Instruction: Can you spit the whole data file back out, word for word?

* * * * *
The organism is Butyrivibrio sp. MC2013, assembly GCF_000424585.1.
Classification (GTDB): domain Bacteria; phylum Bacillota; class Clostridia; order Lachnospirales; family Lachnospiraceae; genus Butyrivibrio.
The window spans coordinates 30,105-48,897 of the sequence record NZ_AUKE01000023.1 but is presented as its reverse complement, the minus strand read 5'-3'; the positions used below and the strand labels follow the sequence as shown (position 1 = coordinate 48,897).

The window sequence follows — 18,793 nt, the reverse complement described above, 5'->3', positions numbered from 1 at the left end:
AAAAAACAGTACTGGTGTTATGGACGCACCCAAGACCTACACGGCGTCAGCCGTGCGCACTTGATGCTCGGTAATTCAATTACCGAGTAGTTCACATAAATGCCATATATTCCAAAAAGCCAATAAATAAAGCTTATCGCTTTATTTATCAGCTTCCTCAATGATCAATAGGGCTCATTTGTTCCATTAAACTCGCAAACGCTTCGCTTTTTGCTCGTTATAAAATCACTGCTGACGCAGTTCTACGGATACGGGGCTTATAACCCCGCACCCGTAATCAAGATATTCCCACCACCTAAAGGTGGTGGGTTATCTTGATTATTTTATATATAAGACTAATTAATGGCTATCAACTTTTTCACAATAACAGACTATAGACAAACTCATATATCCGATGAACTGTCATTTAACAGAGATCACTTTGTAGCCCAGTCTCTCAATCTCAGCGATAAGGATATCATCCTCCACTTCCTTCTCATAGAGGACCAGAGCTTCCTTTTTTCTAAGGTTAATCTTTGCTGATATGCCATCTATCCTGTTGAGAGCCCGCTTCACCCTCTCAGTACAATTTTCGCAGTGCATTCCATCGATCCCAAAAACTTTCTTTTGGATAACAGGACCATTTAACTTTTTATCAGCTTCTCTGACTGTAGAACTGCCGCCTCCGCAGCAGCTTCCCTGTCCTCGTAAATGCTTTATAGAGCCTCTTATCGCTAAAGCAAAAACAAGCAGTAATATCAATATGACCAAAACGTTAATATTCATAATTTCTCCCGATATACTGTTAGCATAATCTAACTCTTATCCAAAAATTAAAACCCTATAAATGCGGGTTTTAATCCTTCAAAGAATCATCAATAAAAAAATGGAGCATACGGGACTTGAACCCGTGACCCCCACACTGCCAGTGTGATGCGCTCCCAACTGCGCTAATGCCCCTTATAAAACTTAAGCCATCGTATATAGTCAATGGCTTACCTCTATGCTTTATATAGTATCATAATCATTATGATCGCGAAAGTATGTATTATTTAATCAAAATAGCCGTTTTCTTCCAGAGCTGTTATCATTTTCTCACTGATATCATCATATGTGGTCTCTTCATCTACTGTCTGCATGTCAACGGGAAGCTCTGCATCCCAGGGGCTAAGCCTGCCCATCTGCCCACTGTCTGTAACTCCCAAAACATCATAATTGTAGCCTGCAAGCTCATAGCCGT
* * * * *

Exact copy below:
The organism is Butyrivibrio sp. MC2013, assembly GCF_000424585.1.
Classification (GTDB): domain Bacteria; phylum Bacillota; class Clostridia; order Lachnospirales; family Lachnospiraceae; genus Butyrivibrio.
The window spans coordinates 30,105-48,897 of the sequence record NZ_AUKE01000023.1 but is presented as its reverse complement, the minus strand read 5'-3'; the positions used below and the strand labels follow the sequence as shown (position 1 = coordinate 48,897).

The window sequence follows — 18,793 nt, the reverse complement described above, 5'->3', positions numbered from 1 at the left end:
AAAAAACAGTACTGGTGTTATGGACGCACCCAAGACCTACACGGCGTCAGCCGTGCGCACTTGATGCTCGGTAATTCAATTACCGAGTAGTTCACATAAATGCCATATATTCCAAAAAGCCAATAAATAAAGCTTATCGCTTTATTTATCAGCTTCCTCAATGATCAATAGGGCTCATTTGTTCCATTAAACTCGCAAACGCTTCGCTTTTTGCTCGTTATAAAATCACTGCTGACGCAGTTCTACGGATACGGGGCTTATAACCCCGCACCCGTAATCAAGATATTCCCACCACCTAAAGGTGGTGGGTTATCTTGATTATTTTATATATAAGACTAATTAATGGCTATCAACTTTTTCACAATAACAGACTATAGACAAACTCATATATCCGATGAACTGTCATTTAACAGAGATCACTTTGTAGCCCAGTCTCTCAATCTCAGCGATAAGGATATCATCCTCCACTTCCTTCTCATAGAGGACCAGAGCTTCCTTTTTTCTAAGGTTAATCTTTGCTGATATGCCATCTATCCTGTTGAGAGCCCGCTTCACCCTCTCAGTACAATTTTCGCAGTGCATTCCATCGATCCCAAAAACTTTCTTTTGGATAACAGGACCATTTAACTTTTTATCAGCTTCTCTGACTGTAGAACTGCCGCCTCCGCAGCAGCTTCCCTGTCCTCGTAAATGCTTTATAGAGCCTCTTATCGCTAAAGCAAAAACAAGCAGTAATATCAATATGACCAAAACGTTAATATTCATAATTTCTCCCGATATACTGTTAGCATAATCTAACTCTTATCCAAAAATTAAAACCCTATAAATGCGGGTTTTAATCCTTCAAAGAATCATCAATAAAAAAATGGAGCATACGGGACTTGAACCCGTGACCCCCACACTGCCAGTGTGATGCGCTCCCAACTGCGCTAATGCCCCTTATAAAACTTAAGCCATCGTATATAGTCAATGGCTTACCTCTATGCTTTATATAGTATCATAATCATTATGATCGCGAAAGTATGTATTATTTAATCAAAATAGCCGTTTTCTTCCAGAGCTGTTATCATTTTCTCACTGATATCATCATATGTGGTCTCTTCATCTACTGTCTGCATGTCAACGGGAAGCTCTGCATCCCAGGGGCTAAGCCTGCCCATCTGCCCACTGTCTGTAACTCCCAAAACATCATAATTGTAGCCTGCAAGCTCATAGCCGT